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ganeshie8

  • one year ago

Q4 and Q5 my answer is NOTA for both, looking for a better justification http://assets.openstudy.com/updates/attachments/55ac929ee4b0d48ca8ed17ac-imqwerty-1437374350288-5.jpg

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  1. ganeshie8
    • one year ago
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    #4 let \(i\) be the number of operations required excluding swaps, then : \[(15-3i) + (12+2i) = 10\] solving this gives me \(i=17\) so a minimum of \(17\) operations is required to get a sum of \(10\). since all the options are less than \(17\), i ticked last option.

  2. dan815
    • one year ago
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    actually the min is even more than 17 :), u can only exchange a total of 5 times before u exhaust all red :

  3. ganeshie8
    • one year ago
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    exactly, i was being pessimistic actually it seems there is no way to get a state where \(red = yellow\) but the proof seems hard

  4. dan815
    • one year ago
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    really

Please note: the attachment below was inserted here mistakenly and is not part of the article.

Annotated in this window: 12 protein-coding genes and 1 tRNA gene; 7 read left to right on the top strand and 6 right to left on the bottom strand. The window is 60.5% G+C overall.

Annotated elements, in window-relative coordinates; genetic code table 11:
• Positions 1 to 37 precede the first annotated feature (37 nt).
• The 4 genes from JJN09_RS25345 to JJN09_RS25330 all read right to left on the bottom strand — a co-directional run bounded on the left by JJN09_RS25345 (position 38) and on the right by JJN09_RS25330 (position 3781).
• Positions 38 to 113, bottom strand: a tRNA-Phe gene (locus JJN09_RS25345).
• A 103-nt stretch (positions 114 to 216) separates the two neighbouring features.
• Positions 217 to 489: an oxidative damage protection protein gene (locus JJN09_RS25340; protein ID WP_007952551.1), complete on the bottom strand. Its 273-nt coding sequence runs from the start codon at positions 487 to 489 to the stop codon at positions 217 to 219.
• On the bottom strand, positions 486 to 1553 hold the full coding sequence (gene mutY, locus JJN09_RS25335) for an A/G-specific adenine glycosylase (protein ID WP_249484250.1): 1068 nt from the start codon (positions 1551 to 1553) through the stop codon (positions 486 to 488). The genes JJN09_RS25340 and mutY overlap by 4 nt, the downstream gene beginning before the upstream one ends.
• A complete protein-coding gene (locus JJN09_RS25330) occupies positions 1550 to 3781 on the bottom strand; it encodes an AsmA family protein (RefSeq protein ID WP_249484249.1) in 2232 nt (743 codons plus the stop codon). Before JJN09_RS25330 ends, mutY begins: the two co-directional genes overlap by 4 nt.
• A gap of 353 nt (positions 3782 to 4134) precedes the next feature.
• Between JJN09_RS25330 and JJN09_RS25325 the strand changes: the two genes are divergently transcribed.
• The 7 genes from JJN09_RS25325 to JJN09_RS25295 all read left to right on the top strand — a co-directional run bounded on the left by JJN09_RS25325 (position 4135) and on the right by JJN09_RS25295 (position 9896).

5. ganeshie8
    • one year ago
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    yes i checked for all the sequences upto a length of 50 operations (2^50 sequences)

  6. dan815
    • one year ago
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    how did u check so many

  7. dan815
    • one year ago
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    thats not too big for the computer ?

  8. ganeshie8
    • one year ago
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    each move consists of choosing between two operations : 1) swap 2) give away 3 red, get 2 yellow for any sequence of length n, there are exactly 2^n possibilities

  9. dan815
    • one year ago
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    not quite i think since there is that one restrition where if u dont have enough red u cannot give away anymore

  10. dan815
    • one year ago
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    its slightly varying problem, the second u exchange u have stepped into a lower domain of numbers

  11. ganeshie8
    • one year ago
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    when the red becomes negative, just break the loop

  12. dan815
    • one year ago
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    when u are on 27 u can use swap to acheive all combinations, then when u are on 26, use swap

  13. ganeshie8
    • one year ago
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    here is the script https://jsfiddle.net/0keuvouv/

  14. dan815
    • one year ago
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    what does push method do

  15. ganeshie8
    • one year ago